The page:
Not wanting to stay in education for the entire duration of her career, Ruth A. Brennan most recently served as an arts columnist for the Rapid City Journal for one decade, previously serving the journal as an arts-staff writer from 1968 to 1983. She began her career teaching at Edison Junior High School in Sioux Falls, South Dakota, in 1954, remaining in this position for one year before becoming a registrar/veterans adviser at the University of Colorado Denver extension from 1955 to 1956. In addition to this tenure, Ms. Brennan served on the board of the South Dakota Arts Council from 1988 to 2011, for which she secured funding and programming, and as an arts consultant in planning, building and development for Arts Midwest in Minneapolis from 1991 to 1996 and Art South Dakota in Deadwood, South Dakota, from 1994 to 1997. Since 1987, she has also been with the Historic Preservation Commission of Rapid City.
Having an appreciation for classical music since the age of six or seven, Ms. Brennan always had strong interest in the arts where she grew up since they did not have art galleries in her community until she was in high school. As she entered adulthood, one thing grew into another and it became the whole field she was interested in. When the opportunity came to participate in something in an administrative way, she did it happily. The highlight of Ms. Brennan’s career was having a gallery named after her, the Ruth Brennan Gallery.
Prior to the start of her illustrious career, Ms. Brennan pursued a formal education at the University of South Dakota, where she obtained a Bachelor of Arts in sociology in 1954. Since receiving this academic honor, she has gone on to serve to a number of civic responsibilities. She was president of the Black Hills Playhouse from 1993 to 1994 and has served on the board of directors for the Rapid City Concert Association from 1970 to 1992, the Black Hills Heritage Festival from 1988 to 1994 and the Black Hills Playhouse. A prolific writer, Ms. Brennan has authored one book, “The Dream Lives On,” commissioned by the Black Hills Playhouse Alumni Association in 2015. She has also written several catalogue essays to accompany art exhibitions including “Missouri River” in 1991, “Glorious Adornment” in 1992 and “New Eyes” in 1993. Likewise, she wrote an essay for the South Dakota Governor’s biennial touring art exhibition in 2016.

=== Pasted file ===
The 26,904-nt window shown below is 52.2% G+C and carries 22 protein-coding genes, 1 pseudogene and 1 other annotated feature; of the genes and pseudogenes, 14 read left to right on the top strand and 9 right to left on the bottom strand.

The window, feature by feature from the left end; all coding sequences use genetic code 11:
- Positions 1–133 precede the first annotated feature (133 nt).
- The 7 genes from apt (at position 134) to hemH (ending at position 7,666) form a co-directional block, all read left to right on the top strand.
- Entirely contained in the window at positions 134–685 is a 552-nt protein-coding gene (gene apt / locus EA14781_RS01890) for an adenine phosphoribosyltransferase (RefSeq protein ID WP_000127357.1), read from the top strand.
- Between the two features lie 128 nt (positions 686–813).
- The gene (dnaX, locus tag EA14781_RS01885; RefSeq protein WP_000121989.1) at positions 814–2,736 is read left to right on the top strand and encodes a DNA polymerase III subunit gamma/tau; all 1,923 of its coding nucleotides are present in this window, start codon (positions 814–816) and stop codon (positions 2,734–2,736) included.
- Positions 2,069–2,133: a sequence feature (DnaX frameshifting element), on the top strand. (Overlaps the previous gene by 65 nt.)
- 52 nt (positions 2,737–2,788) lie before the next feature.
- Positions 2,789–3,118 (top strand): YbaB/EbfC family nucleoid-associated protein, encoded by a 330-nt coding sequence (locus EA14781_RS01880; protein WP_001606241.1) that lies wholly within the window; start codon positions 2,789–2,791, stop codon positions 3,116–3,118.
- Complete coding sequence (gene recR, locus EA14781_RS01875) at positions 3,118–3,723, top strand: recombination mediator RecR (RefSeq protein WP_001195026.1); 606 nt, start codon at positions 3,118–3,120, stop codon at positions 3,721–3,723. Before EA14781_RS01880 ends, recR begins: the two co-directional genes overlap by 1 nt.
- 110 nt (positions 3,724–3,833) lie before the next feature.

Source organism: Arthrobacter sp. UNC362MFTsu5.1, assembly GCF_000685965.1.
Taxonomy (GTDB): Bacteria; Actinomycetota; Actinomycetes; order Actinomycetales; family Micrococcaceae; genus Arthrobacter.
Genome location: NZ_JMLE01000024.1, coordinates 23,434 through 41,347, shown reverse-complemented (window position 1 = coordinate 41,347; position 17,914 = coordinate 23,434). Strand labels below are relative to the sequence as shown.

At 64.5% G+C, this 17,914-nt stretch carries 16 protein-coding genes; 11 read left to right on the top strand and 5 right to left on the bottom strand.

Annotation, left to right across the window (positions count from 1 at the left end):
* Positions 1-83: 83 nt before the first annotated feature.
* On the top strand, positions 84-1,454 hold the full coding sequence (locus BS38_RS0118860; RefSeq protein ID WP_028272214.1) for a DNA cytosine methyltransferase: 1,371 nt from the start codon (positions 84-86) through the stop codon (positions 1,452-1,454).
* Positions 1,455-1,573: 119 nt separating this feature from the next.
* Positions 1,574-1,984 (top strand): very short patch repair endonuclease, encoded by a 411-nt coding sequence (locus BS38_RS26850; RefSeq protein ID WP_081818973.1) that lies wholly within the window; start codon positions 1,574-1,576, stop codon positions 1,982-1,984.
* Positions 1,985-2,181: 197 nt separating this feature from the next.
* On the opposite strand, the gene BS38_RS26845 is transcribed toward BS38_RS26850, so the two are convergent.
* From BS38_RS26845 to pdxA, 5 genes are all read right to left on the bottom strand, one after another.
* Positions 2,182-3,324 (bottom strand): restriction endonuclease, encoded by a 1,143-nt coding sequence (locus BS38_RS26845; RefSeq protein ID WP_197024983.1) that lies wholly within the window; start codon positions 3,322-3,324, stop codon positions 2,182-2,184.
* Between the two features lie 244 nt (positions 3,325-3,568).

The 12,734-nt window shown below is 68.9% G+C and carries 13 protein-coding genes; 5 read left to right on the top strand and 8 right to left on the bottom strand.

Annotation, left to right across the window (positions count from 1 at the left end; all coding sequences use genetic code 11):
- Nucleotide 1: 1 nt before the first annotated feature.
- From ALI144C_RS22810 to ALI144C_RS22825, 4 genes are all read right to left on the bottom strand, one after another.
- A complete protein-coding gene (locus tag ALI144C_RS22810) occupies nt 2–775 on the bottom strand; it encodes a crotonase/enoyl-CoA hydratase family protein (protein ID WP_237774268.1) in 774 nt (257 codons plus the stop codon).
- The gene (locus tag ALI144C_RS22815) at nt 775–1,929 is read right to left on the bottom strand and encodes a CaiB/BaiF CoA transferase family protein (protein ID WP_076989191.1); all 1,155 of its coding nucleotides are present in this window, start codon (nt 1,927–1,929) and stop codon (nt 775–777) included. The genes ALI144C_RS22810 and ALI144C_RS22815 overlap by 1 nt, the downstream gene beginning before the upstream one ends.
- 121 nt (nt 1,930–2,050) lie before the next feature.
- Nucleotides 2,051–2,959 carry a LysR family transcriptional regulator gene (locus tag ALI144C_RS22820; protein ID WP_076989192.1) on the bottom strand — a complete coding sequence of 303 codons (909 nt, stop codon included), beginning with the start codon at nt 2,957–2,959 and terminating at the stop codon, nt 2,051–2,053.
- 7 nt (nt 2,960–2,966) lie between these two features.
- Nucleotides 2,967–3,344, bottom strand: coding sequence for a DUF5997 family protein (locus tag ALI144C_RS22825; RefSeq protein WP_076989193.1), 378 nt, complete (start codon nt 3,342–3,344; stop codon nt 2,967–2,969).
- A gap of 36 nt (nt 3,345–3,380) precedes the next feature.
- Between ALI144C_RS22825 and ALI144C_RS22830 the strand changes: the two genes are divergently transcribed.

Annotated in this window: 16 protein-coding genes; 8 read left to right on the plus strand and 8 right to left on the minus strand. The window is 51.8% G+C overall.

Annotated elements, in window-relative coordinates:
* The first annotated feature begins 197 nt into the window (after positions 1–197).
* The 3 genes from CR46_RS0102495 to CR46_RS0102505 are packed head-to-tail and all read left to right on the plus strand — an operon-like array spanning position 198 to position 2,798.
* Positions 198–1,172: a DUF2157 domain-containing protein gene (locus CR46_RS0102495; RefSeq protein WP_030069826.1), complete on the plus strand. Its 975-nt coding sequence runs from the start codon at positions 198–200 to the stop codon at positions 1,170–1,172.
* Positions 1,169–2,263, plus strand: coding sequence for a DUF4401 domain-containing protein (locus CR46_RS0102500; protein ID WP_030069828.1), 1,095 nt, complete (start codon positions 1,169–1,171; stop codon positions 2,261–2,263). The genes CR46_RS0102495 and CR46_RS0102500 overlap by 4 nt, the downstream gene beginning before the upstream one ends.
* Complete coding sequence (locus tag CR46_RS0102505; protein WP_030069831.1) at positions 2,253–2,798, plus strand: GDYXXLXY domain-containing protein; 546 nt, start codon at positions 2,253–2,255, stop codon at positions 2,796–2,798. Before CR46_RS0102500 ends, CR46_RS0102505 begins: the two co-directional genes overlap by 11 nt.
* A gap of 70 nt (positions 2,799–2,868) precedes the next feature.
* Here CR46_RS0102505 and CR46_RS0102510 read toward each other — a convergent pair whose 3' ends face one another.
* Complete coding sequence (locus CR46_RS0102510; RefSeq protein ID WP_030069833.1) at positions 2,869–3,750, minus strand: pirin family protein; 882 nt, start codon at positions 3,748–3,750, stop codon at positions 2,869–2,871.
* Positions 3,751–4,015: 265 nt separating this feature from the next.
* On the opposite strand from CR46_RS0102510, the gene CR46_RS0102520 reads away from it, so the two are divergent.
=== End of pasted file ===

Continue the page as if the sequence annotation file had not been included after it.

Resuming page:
To keep up with trends in her field, Ms. Brennan has served on the South Dakota Art Museum Board since 2001 and the Black Hills Symphony Board and Rapid City Library Foundation since 2014. Furthermore, she maintained involvement with the National Music Museum Board from 2003 to 2009, the Journey Museum from 2008 to 2018 and the Rapid City Rotary in 2012. From 1964 to 1966, Ms. Brennan was president of PEO, and later went on to chair the Rapid City Chamber of Commerce beautification committee from 1989 to 1990 and serve as president of the South Dakota Art Museum Board from 2005 to 2010.
A legend in her local community, Ms. Brennan received the “I Can Soar” Award from the Rapid City Boys Club in 1982 and the Rushmore Honors Award from the Rapid City Chamber of Commerce in 1994. More recently, she was honored with the South Dakota Governor’s Award in the Arts in 2011, the Rapid City Chamber of Commerce George Award in 2013 and the Lasting Legacy Award in 2019. Moreover, she was inducted into the South Dakota Hall of Fame in 2013 and is listed in the third edition of Who’s Who in Entertainment and the 25th and 26th editions of Who’s Who in the Midwest.
Today, Ms. Brennan is the proud mother of two sons, Timothy Michael and Gregory Sinclair, as well as a doting grandmother to two beloved grandchildren, Conor Fels and Isabel Alice. She has thoroughly enjoyed all of the opportunities that have been offered to her, particularly through art and art-related organizations. Art has been a focus of her professional and volunteer work for many years, and has been since as far back as taking piano lessons and going to concerts with her mother. Whenever something was offered to Ms. Brennan, she usually tried to say yes; she believes that when a door opens, you should walk through it.